Employment Law Review – August 2021
Welcome to our employment law update bringing you up to speed with the key developments this summer.
We highlight the changes to the rules on close contact self-isolation and further developments on the mandatory COVID-19 vaccine front. We also bring you up to speed on what’s happening in the world of employment law away from COVID-19.
- COVID-19 developments
- Should furlough be considered as an alternative to redundancy?
- PHI: Employer cannot not rely on changes to an insurance policy to limit payments to employee
- Indirect sex discrimination: £185,000 in damages for refusing a flexible working request
- Gender Pay Gap: Reporting deadline approaching
- Adjusted right to work checks extended
- Mandatory COVID-19 vaccines – As care homes work towards implementing a mandatory COVID-19 vaccine requirement for those entering care homes, a judicial review challenge is shortly to be launched to challenge the lawfulness of the Regulations that implement the mandatory COVID-19 vaccine requirement. The Freeths Care team recently hosted a webinar to explore some of the key challenges in the care sector, together with some practical steps around encouraging COVID-19 vaccination and key actions care homes should be implementing. You can watch the on demand webinar here.
- Close contact self-isolation exemption – The rules on close contact self-isolation changed on 16 August 2021. Those who are under the age of 18 years 6 months, fully vaccinated (and beyond 14 days from their second vaccine dose), part of an approved COVID-19 vaccine trial or unable to take the vaccine for medical reasons will be exempt from the legal requirement to self-isolate if they are a close contact of a positive COVID-19 case. This applies both to close contacts within the same household and to individuals notified by NHS Test and Trace. You can see our Q&A for guidance on whether employers should check vaccination or exemption status and the considerations around COVID-19 testing.
You can keep up to date with all the latest Coronavirus developments on our Coronavirus Exchange, including our comprehensive FAQs for Employers and our series of bite sized videos providing guidance for organisations as more staff return to the workplace.
Following the introduction of the Coronavirus Job Retention Scheme (CJRS) in March 2020 a key question for employers has been whether they need to consider furlough as an alternative to redundancy. We explore two contrasting Employment Tribunal (ET) decisions concerning redundancies during the operation of the CJRS.
Mhindurwa v Lovingangels – Ms Mhindurwa was employed by Lovingangels as a live-in care assistant. When the client she cared for was admitted to hospital she was placed at risk of redundancy and her request to be furloughed was refused. Ms Mhindurwa was made redundant in July 2020. The ET concluded that Ms Mhindurwa was unfairly dismissed as Lovingangels failed to consider using the CJRS as an alternative to redundancy. The ET considered that a reasonable employer (in July 2020) would have considered furlough as an alternative to avoid redundancy. The employer could not explain why it had not considered furlough.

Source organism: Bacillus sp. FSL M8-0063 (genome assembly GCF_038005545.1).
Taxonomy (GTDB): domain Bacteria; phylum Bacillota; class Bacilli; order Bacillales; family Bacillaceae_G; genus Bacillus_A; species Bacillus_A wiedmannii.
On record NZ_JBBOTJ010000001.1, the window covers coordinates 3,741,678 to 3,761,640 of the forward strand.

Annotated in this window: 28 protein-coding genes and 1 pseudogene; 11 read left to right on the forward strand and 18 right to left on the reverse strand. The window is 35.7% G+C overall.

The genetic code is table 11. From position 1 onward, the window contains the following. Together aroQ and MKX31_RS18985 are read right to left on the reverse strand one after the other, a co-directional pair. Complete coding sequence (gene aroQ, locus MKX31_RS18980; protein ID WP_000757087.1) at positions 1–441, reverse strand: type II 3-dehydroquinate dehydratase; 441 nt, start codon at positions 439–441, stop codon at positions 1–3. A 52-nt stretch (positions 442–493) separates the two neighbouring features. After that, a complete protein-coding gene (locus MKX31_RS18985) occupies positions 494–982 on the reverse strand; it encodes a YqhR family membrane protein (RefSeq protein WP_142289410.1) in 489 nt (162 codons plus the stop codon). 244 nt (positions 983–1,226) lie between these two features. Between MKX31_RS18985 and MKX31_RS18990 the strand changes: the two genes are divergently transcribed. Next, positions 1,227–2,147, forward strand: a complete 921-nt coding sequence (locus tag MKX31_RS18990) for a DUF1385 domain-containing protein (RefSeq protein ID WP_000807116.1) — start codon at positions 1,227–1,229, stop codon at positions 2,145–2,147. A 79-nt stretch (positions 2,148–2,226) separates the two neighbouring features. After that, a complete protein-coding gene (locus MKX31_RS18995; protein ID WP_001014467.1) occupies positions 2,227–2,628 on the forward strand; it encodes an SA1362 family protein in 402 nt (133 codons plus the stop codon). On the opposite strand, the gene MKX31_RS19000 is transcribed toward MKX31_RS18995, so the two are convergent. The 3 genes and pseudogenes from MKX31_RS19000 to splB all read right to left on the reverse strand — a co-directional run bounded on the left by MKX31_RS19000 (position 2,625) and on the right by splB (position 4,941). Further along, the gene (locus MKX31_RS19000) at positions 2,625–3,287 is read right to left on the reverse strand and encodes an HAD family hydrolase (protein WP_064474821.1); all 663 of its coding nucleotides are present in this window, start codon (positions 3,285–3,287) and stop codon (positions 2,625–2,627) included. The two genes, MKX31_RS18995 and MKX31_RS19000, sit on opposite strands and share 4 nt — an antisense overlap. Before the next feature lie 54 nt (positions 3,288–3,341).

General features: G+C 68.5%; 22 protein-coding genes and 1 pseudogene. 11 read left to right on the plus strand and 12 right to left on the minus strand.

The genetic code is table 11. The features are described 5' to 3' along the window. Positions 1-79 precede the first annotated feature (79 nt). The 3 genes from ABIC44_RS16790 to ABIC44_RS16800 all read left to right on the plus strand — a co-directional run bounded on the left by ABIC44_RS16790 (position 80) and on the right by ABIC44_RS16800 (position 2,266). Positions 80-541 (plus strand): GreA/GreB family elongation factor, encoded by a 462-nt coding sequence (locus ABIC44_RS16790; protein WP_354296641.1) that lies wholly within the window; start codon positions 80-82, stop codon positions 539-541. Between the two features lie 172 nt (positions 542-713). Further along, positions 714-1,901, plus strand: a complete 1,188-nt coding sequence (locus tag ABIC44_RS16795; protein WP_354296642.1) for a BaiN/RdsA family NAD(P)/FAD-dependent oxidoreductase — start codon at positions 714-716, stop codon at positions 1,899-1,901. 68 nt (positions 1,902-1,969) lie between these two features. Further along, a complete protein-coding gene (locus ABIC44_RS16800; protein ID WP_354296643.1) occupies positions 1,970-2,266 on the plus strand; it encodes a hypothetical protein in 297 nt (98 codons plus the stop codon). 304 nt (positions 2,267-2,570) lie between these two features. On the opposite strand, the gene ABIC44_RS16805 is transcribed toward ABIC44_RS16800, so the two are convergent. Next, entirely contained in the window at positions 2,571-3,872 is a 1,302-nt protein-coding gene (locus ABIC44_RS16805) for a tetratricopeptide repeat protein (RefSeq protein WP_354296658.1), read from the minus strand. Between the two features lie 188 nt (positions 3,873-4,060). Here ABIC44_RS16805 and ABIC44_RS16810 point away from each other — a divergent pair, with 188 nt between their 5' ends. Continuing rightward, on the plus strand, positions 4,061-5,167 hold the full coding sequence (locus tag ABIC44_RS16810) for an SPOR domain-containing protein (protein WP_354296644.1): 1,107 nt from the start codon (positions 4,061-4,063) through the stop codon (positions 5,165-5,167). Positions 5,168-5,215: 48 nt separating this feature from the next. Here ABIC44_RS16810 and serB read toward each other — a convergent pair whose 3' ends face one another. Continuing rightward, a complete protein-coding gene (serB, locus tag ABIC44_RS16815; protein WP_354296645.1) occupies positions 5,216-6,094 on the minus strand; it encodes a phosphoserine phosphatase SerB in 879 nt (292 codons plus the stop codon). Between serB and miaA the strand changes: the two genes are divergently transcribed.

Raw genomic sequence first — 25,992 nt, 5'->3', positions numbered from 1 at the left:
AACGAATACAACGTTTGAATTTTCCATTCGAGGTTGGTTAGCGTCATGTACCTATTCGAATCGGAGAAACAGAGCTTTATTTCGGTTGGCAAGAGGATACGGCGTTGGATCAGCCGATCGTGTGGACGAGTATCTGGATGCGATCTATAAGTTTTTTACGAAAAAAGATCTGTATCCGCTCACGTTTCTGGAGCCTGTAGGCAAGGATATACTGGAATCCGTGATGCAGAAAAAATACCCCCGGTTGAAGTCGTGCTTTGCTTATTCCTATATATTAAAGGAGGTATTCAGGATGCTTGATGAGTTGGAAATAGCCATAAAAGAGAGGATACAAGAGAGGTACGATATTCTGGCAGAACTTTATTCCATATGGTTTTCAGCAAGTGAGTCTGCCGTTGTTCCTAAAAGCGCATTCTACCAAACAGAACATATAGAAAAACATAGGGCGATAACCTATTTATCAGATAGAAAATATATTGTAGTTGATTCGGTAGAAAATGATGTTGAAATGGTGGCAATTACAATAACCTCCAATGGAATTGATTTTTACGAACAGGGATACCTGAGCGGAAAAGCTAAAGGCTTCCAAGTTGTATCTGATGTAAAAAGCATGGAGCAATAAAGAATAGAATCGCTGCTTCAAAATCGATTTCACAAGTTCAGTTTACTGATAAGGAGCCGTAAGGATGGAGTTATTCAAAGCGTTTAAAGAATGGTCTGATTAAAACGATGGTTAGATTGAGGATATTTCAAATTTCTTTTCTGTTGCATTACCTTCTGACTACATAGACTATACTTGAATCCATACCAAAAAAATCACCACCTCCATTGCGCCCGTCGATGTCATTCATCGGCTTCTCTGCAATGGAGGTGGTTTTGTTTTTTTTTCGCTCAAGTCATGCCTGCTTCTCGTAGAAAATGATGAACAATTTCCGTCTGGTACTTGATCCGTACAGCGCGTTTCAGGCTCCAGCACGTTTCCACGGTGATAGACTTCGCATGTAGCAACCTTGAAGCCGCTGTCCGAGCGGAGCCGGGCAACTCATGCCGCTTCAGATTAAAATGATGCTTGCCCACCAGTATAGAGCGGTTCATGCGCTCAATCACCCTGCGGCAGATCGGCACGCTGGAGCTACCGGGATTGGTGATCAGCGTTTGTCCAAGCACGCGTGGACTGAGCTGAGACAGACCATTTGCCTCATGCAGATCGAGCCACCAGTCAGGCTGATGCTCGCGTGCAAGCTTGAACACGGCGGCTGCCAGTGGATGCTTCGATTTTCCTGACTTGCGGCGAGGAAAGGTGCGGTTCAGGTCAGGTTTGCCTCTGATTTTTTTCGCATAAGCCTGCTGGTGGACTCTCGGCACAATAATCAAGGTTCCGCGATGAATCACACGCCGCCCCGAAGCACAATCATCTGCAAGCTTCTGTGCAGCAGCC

Handley v Tatenhill Aviation – Mr Handley worked as a flying instructor for a small private airfield that provided private flying lessons and flight experiences. In April 2020 Mr Handley was furloughed under an agreement which stated that furlough would last ‘for a period of up to 3 weeks initially or until you can return to work as normal’. He was made redundant in August 2020 and brought a claim for unfair dismissal, also arguing that the furlough agreement prevented him from being made redundant. The ET decided that Tatenhill Aviation’s decision to dismiss Mr Handley, despite the existence of the CJRS, did not make the dismissal unfair. The ET accepted that Tatenhill Aviation needed to cut costs and that it wanted to use the CJRS grants to pay some of the redundancy costs relating to the notice period. The ET also recognised that although another employer may have chosen to leave Mr Handley on furlough for longer, Tatenhill Aviation did not act unfairly in declining to do so.
Whilst these are first instance decisions and are not binding on other Tribunals, they provide some guidance to employers about how the issue of furlough will be viewed when it comes to considering alternatives to redundancy. They suggest that ETs will expect an employer to at least consider furlough as an alternative to redundancy, but that it would not necessarily be unfair to make an employee redundant while the CJRS is available, particularly as the CJRS hasn’t been cost neutral for employers.
The Employment Appeal Tribunal has concluded that where contractual payments under a long term sickness policy are insurance linked, the employer remains contractually obligated to make those payments even if the insurance contract is changed and no longer covers the payments.